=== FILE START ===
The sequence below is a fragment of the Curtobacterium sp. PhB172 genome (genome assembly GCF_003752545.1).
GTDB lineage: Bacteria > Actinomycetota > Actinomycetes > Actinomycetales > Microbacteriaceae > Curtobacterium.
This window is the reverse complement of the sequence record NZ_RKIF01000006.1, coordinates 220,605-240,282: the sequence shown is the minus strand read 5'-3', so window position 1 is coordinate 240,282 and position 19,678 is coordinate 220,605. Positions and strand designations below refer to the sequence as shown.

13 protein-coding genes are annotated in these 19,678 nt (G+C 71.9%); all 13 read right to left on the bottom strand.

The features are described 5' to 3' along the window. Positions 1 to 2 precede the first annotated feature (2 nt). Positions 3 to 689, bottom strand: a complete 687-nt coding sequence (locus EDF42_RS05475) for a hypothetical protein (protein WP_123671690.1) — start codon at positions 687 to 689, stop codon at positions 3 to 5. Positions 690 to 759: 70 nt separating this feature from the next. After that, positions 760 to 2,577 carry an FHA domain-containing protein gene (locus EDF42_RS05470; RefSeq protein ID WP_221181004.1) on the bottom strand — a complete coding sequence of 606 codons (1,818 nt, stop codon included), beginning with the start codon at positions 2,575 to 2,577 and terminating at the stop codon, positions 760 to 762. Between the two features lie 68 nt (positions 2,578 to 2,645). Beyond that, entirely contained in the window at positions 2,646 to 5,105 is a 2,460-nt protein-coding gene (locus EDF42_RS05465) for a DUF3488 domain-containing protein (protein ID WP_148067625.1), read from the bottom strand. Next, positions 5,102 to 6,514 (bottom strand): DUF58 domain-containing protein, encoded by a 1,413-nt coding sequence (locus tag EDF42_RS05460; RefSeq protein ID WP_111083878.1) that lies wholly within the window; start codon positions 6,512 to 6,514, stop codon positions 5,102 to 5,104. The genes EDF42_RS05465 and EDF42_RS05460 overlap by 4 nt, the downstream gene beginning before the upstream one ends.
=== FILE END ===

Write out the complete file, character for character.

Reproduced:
The sequence below is a fragment of the Curtobacterium sp. PhB172 genome (genome assembly GCF_003752545.1).
GTDB lineage: Bacteria > Actinomycetota > Actinomycetes > Actinomycetales > Microbacteriaceae > Curtobacterium.
This window is the reverse complement of the sequence record NZ_RKIF01000006.1, coordinates 220,605-240,282: the sequence shown is the minus strand read 5'-3', so window position 1 is coordinate 240,282 and position 19,678 is coordinate 220,605. Positions and strand designations below refer to the sequence as shown.

13 protein-coding genes are annotated in these 19,678 nt (G+C 71.9%); all 13 read right to left on the bottom strand.

The features are described 5' to 3' along the window. Positions 1 to 2 precede the first annotated feature (2 nt). Positions 3 to 689, bottom strand: a complete 687-nt coding sequence (locus EDF42_RS05475) for a hypothetical protein (protein WP_123671690.1) — start codon at positions 687 to 689, stop codon at positions 3 to 5. Positions 690 to 759: 70 nt separating this feature from the next. After that, positions 760 to 2,577 carry an FHA domain-containing protein gene (locus EDF42_RS05470; RefSeq protein ID WP_221181004.1) on the bottom strand — a complete coding sequence of 606 codons (1,818 nt, stop codon included), beginning with the start codon at positions 2,575 to 2,577 and terminating at the stop codon, positions 760 to 762. Between the two features lie 68 nt (positions 2,578 to 2,645). Beyond that, entirely contained in the window at positions 2,646 to 5,105 is a 2,460-nt protein-coding gene (locus EDF42_RS05465) for a DUF3488 domain-containing protein (protein ID WP_148067625.1), read from the bottom strand. Next, positions 5,102 to 6,514 (bottom strand): DUF58 domain-containing protein, encoded by a 1,413-nt coding sequence (locus tag EDF42_RS05460; RefSeq protein ID WP_111083878.1) that lies wholly within the window; start codon positions 6,512 to 6,514, stop codon positions 5,102 to 5,104. The genes EDF42_RS05465 and EDF42_RS05460 overlap by 4 nt, the downstream gene beginning before the upstream one ends.